Power literally means the ‘ability to do or act’ What can you do to make a difference? What action can you take? Both for yourself and to support others? All your actions, irrespective of how small they may seem, can make a difference. It is important for us to all play our part and come together collectively. Even if you will never know what it truly feels like to experience a certain form of prejudice or discrimination first-hand, you can still make a stand and have your voice heard. Take personal responsibility and be the change you want to see in the world – change starts with you.
We are never too young to learn or too old to be educated. There are a wide range of tools, skills and resources available to us to ensure we are educating ourselves to know what is going on in the world and how to do better. Make a commitment to always listen, learn and take responsibility and action. Recognise positive actions and celebrate successes. Make people feel valued for any efforts they make. Creating a diverse culture where people do not feel they have to fit in will create a much more creative and innovative workforce – workplaces should be inclusive and everyone should have the right to feel they can participate without fear of judgement or discrimination, just as they should in society.
Try putting yourself in someone else’s shoes and seeing things from their perspective. Empathetic leadership is key for an organisation’s success and viewing employees as individuals also fosters strong working relationships and a sense of belonging. If you do not personally have firsthand experience of racism, sexism or any other form of prejudice, it is essential to engage in conversations and be willing to see things from an other’s persons perspective instead of attempting to feel sorry for someone.
At best, just try to understand what they might be experiencing. There is a difference between perception and reality and what you may perceive someone’s life is like can be a very inaccurate portrayal of the reality. If you have not personally experienced something, how can you possibly know how it feels?
There is an important difference between being sympathetic and being empathetic. Sympathy is feelings of pity and sorrow for someone else’s misfortune, whereas empathy is the ability to understand and share the feelings of another. Be willing to engage and see people’s perspective, even if it is not your own, and put yourself in situations where you may experience these challenges yourself.
We must embed our ongoing commitment to promoting diversity, equality and inclusivity as well as creating a just and equitable society. We all have a role to play in embedding this into the society we live in so that discrimination becomes a thing of the past and we create the norm for how we should be living and thriving – in a world where everyone is treated, valued and accepted as an equal. Lobby business leaders and political leaders to drive change.
Most importantly, how do we know that this has been successful?
There should be zero tolerance for discrimination based on someone’s background. We all, as members of society, have a personal responsibility and obligation to create change. We need to come together as a collective, connect and focus on the things that bring us together, not the things that are separate or divide us. Power can literally be defined as ‘the ability to do or act’, and we all have the power to make a stand. What we do in this moment dictates our future and we must all take the responsibility to make it a better and more equal one.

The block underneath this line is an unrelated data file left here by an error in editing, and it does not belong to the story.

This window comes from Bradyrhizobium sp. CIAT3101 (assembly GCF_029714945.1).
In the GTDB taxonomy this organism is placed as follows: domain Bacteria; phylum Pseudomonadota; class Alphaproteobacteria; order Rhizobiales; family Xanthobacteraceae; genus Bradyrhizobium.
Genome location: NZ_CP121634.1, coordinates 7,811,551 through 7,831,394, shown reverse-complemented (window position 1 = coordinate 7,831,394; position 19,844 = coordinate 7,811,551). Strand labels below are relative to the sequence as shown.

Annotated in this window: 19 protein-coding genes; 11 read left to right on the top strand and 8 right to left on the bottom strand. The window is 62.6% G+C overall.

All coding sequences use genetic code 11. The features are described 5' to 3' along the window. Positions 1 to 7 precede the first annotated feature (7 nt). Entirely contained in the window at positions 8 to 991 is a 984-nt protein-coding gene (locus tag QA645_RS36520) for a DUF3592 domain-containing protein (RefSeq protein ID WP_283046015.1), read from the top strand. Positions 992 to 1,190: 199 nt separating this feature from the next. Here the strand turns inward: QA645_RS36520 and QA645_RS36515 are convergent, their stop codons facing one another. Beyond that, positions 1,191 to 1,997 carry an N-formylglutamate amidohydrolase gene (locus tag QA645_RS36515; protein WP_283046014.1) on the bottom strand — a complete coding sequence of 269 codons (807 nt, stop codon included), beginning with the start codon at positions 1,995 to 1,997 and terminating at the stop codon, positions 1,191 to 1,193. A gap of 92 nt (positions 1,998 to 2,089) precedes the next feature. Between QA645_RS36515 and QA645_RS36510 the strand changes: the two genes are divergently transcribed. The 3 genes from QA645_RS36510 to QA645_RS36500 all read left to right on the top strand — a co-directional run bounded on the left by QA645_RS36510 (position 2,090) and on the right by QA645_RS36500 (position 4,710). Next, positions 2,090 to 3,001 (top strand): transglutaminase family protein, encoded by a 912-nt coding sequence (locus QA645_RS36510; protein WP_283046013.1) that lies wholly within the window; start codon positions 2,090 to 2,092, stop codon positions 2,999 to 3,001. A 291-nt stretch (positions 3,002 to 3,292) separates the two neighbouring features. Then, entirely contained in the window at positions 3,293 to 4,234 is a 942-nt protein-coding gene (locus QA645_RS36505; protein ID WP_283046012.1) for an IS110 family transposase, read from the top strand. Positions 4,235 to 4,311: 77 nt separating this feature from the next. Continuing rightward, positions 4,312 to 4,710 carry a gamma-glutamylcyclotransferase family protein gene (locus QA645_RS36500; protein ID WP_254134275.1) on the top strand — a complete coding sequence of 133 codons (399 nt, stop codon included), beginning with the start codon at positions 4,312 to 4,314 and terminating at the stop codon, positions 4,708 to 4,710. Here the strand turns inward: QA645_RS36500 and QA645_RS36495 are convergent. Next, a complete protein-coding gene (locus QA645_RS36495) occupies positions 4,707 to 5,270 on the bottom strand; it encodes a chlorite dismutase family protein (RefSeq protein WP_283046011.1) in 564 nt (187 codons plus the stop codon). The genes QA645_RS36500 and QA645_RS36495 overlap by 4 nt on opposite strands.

To sum up, here is an interesting thought to show you how much work we still have to do. There are more people called David or Steve who head up FTSE 100 companies than there are women or ethnic minorities, underscoring the extent to which corporate Britain is still dominated by white men. According to research conducted by INvolve, a group that champions diversity and inclusion in business, there are currently five ethnic minority and six female chief executives of FTSE 100 companies. Conversely, nine are named David and four are called Steve.
There is a significant amount of data that shows that a Diverse and Inclusive workplace equates to increased performance, and organisational success. Please feel to contact us to explore how we can help your organization to realise some of those benefits.
What can I do within my organisation? The Business Case for Equality, Diversity and Inclusivity
By implementing a strong and effective equality, diversity and inclusivity strategy, it strengthens your organisation’s reputation as an employer of choice, attracting a wider range of talent and enabling creativity to flow in your workplace. Also, enabling the sharing of different perspectives and ways of thinking. Diversity and inclusion plays such an important role in attracting the best candidates, with survey data revealing that just over half of women and under half of men surveyed reporting to researching if an organisation has a diversity and inclusion policy in place before deciding on whether to accept a position, emphasising just how important this is.
©Copyright PWC 2017
Essentially, there is a clear business need for a diverse workforce. Promoting diversity, inclusivity and equality improves the employee experience, resulting in greater employee satisfaction and contributing to their wellbeing, engagement, sense of purpose and achievement leading to higher productivity levels and financial returns.
The McGregor Smith review estimates that there could be a potential benefit of £24 billion to the UK economy a year if there is full representation of BAME (Black Asian Minority Ethnic) individuals across the labour market.
The successes of creating and embedding a collective culture of equality, diversity and inclusivity is far too important to ignore and the time to act on ensuring you are embracing this in your organisation is now.
We’re here to listen.
We’re open to the fact we might still have blind spots. There might be unintentional bias in the way we’ve previously operated, and this week has been the beginning of a longer process of unlearning.
We’re committed to listening to our clients, suppliers, partners, trainers, colleagues and community at large and working with you on ways to address racism and all other forms of prejudice, to ensure equality, diversity, inclusivity and equity for all is supported through everything we do, so your comments and feedback are encouraged and welcome.
Wishing you all the best at this difficult and challenging time,
Love life and smile,
Neil Shah and the entire International Wellbeing Insights and The Stress Management Society Team.